Beyond 2020: Sustainable Chemistry
From NGO side WECF, Health Care Without Harm and Chemsec were invited to give their ideas on sustainable chemistry and the new ISC3
WECF Director Sascha Gabizon at the ICM 3
WECF and IPEN, the International POPs Elimination Network, welcomed the initiative by Germany to broaden the discussion about chemicals management and sustainability, including measures to advance Agenda 2030 at the Conference on Mainstreaming Sustainable Chemistry, May 17-18 in Berlin.
WECF, Health Care Without Harm (HCWH) and Chemsec were invited to present the position of civil society NGOs on sustainable chemistry and the new ISC3. In a common voice all NGO representatives pointed out that Sustainable Chemistry has to take the whole chain of a substance into account from the extractive oil industry and all the way to the end of the waste process. This means also taking responsibility for low-paid waste workers in developing countries who are often exposed to highly hazardous chemicals in facilities that import waste from industrialized countries. Sustainable Chemistry means that no chemical substance nor product has a hazardous impact on human health and the environment. Sustainable chemistry also means to rethink which substances in which products are really necessary and where they could they can be substituted and redesigned using safe (non-chemical) alternatives. The NGO point of view was presented in a position paper (see below) and expressed by WECF Director Sascha Gabizon in her presentation.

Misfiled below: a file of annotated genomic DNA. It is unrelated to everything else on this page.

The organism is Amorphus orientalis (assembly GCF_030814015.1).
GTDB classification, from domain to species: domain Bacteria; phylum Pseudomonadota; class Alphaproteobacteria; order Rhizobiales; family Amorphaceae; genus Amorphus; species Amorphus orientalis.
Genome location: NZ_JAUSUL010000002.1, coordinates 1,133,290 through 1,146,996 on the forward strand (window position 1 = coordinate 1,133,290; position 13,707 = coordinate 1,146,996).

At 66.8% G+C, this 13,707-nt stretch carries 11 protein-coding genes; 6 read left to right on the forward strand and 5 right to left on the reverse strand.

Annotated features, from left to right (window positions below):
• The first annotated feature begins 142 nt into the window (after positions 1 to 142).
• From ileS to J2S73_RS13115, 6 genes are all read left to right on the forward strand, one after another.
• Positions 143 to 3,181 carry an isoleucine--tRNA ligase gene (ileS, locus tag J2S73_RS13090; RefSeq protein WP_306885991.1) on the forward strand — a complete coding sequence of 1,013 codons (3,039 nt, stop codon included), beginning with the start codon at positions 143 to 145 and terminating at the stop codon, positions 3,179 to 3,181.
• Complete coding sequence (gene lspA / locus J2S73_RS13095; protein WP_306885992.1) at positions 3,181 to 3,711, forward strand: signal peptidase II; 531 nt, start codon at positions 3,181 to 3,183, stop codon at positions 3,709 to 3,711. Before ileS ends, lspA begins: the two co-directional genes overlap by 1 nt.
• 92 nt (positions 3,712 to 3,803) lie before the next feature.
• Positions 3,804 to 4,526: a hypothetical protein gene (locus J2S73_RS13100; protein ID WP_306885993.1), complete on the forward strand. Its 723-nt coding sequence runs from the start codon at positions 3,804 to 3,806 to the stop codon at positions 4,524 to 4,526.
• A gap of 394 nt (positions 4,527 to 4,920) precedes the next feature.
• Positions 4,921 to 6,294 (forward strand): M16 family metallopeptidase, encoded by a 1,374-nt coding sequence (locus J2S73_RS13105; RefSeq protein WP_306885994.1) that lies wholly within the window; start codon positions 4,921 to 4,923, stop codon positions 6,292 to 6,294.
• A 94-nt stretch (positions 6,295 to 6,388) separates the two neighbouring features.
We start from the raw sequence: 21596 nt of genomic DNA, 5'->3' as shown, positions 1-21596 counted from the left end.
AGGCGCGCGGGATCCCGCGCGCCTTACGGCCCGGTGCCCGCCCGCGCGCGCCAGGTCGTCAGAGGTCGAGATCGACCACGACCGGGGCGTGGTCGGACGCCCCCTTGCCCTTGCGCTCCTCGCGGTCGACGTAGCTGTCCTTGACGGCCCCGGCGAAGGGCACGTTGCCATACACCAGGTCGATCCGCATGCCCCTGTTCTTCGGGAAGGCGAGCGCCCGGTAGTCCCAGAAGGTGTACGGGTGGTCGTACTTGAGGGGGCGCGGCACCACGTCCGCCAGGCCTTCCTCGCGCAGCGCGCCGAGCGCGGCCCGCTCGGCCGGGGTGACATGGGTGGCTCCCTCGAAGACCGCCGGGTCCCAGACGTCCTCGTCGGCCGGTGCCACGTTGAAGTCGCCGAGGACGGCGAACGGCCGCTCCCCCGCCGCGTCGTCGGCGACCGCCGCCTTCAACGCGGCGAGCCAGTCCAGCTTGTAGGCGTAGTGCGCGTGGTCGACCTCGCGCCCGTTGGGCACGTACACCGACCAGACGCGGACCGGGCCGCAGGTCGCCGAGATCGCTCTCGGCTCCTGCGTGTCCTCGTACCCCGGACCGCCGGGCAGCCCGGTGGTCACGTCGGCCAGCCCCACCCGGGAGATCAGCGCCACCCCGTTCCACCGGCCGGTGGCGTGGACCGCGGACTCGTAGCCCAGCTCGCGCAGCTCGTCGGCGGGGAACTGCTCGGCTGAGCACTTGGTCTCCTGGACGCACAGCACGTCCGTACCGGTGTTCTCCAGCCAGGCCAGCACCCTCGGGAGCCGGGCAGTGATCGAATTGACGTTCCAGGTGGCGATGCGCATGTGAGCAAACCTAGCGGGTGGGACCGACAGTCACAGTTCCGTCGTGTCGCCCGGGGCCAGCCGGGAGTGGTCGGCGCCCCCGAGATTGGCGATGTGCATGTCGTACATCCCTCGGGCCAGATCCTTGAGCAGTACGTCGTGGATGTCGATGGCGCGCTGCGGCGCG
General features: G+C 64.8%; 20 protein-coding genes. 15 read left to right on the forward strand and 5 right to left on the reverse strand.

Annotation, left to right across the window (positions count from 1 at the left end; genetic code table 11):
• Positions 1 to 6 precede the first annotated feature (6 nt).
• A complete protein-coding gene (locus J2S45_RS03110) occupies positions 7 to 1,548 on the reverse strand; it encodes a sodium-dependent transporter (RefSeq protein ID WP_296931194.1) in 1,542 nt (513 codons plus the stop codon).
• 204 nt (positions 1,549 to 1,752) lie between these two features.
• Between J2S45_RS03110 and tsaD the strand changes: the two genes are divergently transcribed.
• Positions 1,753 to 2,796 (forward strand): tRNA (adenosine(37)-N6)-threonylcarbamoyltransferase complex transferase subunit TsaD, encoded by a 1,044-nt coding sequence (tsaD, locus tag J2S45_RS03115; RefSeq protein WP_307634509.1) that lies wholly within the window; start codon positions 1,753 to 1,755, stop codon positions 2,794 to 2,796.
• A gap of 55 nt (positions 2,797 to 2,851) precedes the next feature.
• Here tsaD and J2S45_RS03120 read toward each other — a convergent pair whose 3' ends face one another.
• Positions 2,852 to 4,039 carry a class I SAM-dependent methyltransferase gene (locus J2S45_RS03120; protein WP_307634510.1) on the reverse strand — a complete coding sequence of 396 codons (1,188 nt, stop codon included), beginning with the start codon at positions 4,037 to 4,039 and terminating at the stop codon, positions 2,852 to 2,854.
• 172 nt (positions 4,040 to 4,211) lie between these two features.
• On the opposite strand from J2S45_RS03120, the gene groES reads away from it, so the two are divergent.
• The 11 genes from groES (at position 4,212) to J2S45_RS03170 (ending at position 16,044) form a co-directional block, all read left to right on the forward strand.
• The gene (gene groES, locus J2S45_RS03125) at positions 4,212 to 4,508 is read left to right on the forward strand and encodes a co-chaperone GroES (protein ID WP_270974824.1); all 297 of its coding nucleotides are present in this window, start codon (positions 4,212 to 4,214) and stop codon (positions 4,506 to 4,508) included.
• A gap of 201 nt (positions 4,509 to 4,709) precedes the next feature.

WECF together with IPEN and the international NGO community published a position paper on sustainable chemistry and its potential use in a Post 2020 approach of chemicals management. The NGOs pointed out the big positive impact such a transformative approach could have for a toxic free future. But the NGOs also warned of its potential for “green washing” when hazardous chemicals continue to sold but now under the guise of being greener because of some CO2 reduction or educational program. The NGO community recommends that hazard-reduction should be fully incorporated into a more precise definition along with a clear set of goals and indicators, that the reduction and elimination of hazardous chemicals from production and use should be prioritized, costs and resource of the elimination of legacy toxic chemicals must been internalized, full disclosure of ingredients and information systems have to be included, and a sustainable chemistry approach should be broad enough to include the possibility for non-chemical alternatives as potentially the superior substitute.
Safe and non-toxic
At its best, sustainable chemistry could shift the entire industry to safer production and improve environmental protection, consumer safety and occupational health and safety by eliminating hazards. The goal should be that countries not only manage dangerous chemicals better, but that industries design safer, non-toxic substances from the start, moving increasingly away from petro-chemicals to non-chemical alternatives.
ISC3 – The International Sustainable Chemistry Collaborative Centre – supports the global breakthrough of Sustainable Chemistry. The project for the establishment of ISC3 was launched in March, 2015, by the German Federal Environment Agency.
You can find the official press release by UBA here: https://www.umweltbundesamt.de/en/press/pressinformation/international-sustainable-chemistry-collaborative
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